• Legend of the Seeker: Darken Rahl acts as the Big Bad of the first season. After his defeat, it's revealed that all this time he has been serving the Keeper, who now takes a more active role in the world. Rahl becomes the Keeper's Dragon in Season 2, although he plots to escape the Underworld and manages to do so with Richard's help.
  • At the end of Mech-X4's third episode, we find out that Principal Grey reports to a higher up boss, who communicates with her via audio only.
  • Nikita: For the first season, Oversight was this to Division, officially giving Percy his orders even as he was recognized as series Big Bad; in the season finale, they step out of the shadows and take a more active role in the plot. Later, in the tail end of the second season, the series introduces The Group, a cabal with apparently even more control over global affairs, which remains in the background until the last third of season three.
  • Once Upon a Time:
    • Rumplestiltskin can be seen as this for much of the series, with his manipulation of many characters causing them to develop into main villains in their own right.
    • Cora is this for Regina the Evil Queen, as she is Regina's mother and the one who shaped her into the Big Bad she is now and her influence remains on her even though she's been out of the picture for a long, long time now. In Season 2, Cora appears personally, ditching this status and becoming the full-on Big Bad.
    • Peter Pan, the Big Bad of Season 3A, can be seen as this for much of the series. Aside from being The Man Behind the Man to Greg and Tamara in the second half of Season 2, his actions were also a major contributing factor to making Rumplestiltskin what he is. Which makes him indirectly responsible for every villainous act taken by both Rumple and his various students (Cora, Regina, and Zelena) throughout the run of the show.
    • The Dark One for dark magic as a whole. No, not just Rumplestiltskin, but anyone who has inherited the name of The Dark One, as their actions eventually lead to the rise of not just the Big Bads, but also for The Heroes. Just take a look at Rumplestiltskin. Eventually it's revealed that the Dark One is more Greater Scope than one can think, as it is literally darkness that binds itself to a soul, known as the Darkness. Season 5 gives us more information on the origin of The Dark One. It turns out that the first Dark One is Nimue, who started using the powers granted to her by the Holy Grail for revenge, corrupting her powers and giving birth to the Dark One. Since every previous Dark One exists in the current one, Nimue is the Greater Scope Villain for every other Dark One and the reason they exist in the first place.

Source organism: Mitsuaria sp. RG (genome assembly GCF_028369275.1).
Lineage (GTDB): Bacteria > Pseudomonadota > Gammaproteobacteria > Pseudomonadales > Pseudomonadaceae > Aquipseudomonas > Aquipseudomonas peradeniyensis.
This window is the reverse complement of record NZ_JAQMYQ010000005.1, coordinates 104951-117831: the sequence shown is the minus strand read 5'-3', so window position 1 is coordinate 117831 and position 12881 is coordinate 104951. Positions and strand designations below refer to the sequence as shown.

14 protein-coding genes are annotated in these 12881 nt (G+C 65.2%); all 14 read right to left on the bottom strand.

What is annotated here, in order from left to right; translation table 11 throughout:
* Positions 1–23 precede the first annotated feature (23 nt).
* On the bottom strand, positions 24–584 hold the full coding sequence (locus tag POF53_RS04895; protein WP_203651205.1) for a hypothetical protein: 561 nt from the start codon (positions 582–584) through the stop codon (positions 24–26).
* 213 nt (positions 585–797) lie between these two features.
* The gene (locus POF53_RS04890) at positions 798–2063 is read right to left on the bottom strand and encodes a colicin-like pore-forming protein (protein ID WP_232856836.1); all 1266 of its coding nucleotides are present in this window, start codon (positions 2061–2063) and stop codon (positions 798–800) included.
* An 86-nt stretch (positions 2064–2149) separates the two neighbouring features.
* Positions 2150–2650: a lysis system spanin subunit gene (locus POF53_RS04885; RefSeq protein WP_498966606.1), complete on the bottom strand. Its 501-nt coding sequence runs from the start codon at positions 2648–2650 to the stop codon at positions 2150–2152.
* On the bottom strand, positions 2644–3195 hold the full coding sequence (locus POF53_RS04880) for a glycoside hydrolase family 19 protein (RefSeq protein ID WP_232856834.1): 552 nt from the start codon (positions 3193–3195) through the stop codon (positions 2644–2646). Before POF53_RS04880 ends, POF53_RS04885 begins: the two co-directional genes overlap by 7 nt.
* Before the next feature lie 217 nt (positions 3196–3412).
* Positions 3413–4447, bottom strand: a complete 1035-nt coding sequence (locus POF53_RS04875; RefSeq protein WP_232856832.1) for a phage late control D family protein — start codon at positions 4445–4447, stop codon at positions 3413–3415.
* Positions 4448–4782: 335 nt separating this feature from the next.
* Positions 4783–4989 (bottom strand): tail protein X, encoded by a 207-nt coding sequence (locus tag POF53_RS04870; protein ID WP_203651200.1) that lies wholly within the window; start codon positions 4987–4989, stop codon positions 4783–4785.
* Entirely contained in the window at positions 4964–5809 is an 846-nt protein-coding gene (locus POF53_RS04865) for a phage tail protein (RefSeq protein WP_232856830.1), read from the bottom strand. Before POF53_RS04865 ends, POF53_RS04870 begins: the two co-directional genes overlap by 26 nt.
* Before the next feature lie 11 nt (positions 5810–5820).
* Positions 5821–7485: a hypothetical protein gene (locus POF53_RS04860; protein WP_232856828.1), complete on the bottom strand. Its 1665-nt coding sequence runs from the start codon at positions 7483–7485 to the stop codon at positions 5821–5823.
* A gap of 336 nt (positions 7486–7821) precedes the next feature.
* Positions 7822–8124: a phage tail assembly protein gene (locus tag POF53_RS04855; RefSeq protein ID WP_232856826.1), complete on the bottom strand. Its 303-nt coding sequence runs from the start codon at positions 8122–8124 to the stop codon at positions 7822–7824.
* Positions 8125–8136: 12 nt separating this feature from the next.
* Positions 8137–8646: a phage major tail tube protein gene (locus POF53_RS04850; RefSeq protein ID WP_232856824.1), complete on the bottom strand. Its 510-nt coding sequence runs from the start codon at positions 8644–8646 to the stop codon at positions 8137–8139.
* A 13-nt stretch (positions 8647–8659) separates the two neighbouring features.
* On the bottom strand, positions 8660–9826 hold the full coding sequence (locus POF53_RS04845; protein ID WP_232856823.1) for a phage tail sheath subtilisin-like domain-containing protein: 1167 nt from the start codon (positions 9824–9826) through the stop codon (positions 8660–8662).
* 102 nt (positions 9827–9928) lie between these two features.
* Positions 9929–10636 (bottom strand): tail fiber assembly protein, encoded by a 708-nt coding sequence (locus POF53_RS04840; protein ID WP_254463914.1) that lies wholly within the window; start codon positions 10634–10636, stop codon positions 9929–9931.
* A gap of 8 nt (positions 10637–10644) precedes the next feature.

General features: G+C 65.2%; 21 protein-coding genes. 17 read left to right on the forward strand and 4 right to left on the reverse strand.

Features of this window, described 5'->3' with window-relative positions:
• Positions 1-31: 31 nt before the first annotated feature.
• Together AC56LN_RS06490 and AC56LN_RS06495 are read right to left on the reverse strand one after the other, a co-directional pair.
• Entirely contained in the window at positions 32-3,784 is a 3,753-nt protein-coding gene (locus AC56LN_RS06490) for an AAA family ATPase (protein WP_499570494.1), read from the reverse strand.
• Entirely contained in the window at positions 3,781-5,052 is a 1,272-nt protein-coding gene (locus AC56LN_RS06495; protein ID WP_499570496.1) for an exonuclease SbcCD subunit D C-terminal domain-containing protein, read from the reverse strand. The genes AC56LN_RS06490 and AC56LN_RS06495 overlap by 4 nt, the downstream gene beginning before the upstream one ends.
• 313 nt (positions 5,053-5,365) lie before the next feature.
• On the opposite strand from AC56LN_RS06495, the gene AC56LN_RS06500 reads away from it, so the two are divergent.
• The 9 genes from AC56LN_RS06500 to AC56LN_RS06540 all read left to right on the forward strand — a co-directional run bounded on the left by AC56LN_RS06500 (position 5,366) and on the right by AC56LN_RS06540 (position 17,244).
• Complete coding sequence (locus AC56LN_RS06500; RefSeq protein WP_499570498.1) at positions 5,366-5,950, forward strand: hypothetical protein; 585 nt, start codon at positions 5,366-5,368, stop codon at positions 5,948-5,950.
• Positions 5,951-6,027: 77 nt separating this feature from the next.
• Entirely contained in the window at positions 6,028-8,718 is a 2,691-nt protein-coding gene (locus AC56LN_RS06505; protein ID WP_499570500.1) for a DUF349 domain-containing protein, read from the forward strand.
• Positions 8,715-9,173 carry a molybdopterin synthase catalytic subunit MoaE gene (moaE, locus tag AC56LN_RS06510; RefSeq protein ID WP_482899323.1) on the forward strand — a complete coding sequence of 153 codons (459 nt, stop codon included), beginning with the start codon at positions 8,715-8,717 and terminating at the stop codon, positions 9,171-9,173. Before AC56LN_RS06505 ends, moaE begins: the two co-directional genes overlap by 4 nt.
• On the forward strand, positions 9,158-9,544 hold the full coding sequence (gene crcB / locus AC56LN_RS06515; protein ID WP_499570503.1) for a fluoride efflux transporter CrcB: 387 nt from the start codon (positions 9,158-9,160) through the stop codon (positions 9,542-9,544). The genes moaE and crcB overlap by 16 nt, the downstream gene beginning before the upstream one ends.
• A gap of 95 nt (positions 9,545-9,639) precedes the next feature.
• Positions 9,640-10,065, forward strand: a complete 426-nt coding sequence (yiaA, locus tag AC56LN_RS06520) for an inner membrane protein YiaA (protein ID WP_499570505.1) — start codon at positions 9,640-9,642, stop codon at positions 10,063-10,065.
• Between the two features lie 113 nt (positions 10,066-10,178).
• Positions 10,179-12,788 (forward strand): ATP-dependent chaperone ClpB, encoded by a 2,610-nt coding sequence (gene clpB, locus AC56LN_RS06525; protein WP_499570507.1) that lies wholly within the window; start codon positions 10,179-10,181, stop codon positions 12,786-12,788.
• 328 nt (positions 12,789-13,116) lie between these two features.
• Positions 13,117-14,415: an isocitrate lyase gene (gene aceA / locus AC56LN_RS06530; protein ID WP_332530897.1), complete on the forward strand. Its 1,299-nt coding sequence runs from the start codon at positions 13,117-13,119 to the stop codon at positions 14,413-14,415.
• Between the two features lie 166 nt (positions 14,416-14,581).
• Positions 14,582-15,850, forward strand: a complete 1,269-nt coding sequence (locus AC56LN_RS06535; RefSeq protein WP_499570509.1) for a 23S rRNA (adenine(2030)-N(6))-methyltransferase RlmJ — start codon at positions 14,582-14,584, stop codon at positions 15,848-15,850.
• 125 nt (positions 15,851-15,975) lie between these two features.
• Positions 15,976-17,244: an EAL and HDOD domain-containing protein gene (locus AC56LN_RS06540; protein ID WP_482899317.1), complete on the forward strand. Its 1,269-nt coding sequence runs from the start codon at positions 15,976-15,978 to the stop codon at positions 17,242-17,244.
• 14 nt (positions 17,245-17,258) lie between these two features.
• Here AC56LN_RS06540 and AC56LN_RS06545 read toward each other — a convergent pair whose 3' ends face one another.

• Hades claims to have been collecting and hoarding all the souls killed by every single Big Bad or Greater-Scope Villain in the past, not to mention that he terrifies Rumple and Cora, and uses both of them as pieces in his game. Oh, and should we mention that he, being a god, is the most powerful and oldest villain of them all, bar none? Small wonder why Nimue the other Dark Ones and Peter Pan were so desperate to escape the Underworld, where they would always be second to someone else.
    • The Black Fairy, Fiona, is the ultimate example of the series. She may be younger chronologically than Hades or Nimue, but she more than makes up for it in scale. She is the mother of Rumplestiltskin and severed his fate as the Savior upon his birth to gain greater power and avoid losing him, causing her banishment and leaving him with Malcolm, turning both Rumple (the Dark One) and Malcolm (Peter Pan) into eventual monsters. She is also the real mastermind behind Gideon becoming the man who would eventually kill Emma (though Emma turned out to be Not Quite Dead). Oh, and she created the Dark Curse. If she hadn't turned to dark magic, Emma would never have faced all the horrible villains she did without the Curse. Also an indirect Nice Job Fixing It, Villain! since destiny dictated that Emma had to survive all other villains to fight in the Final Battle against Fiona and Gideon at the end of the Storybook.
    • Season 7 indicates Victoria aka Lady Tremaine, cast this new curse on the people of Hyperion Heights. It turns out her daughter, Ivy, truly did and secretly acted like she was cursed as well as she worked against her mother. But it finally comes out that it was Mother Gothel who played both of them and has been working on her ultimate plot to unite a coven of witches and seek ultimate power.
  • Power Rangers:
    • Mighty Morphin' Power Rangers: Lord Zedd was this to Rita Repulsa, banishing her for her utter failure in conquering the Earth. He starts off well, destroying the Dino Zords and the Green Ranger, but he eventually suffers so many defeats at the hands of the Rangers that he devolves into a mere Big Bad himself.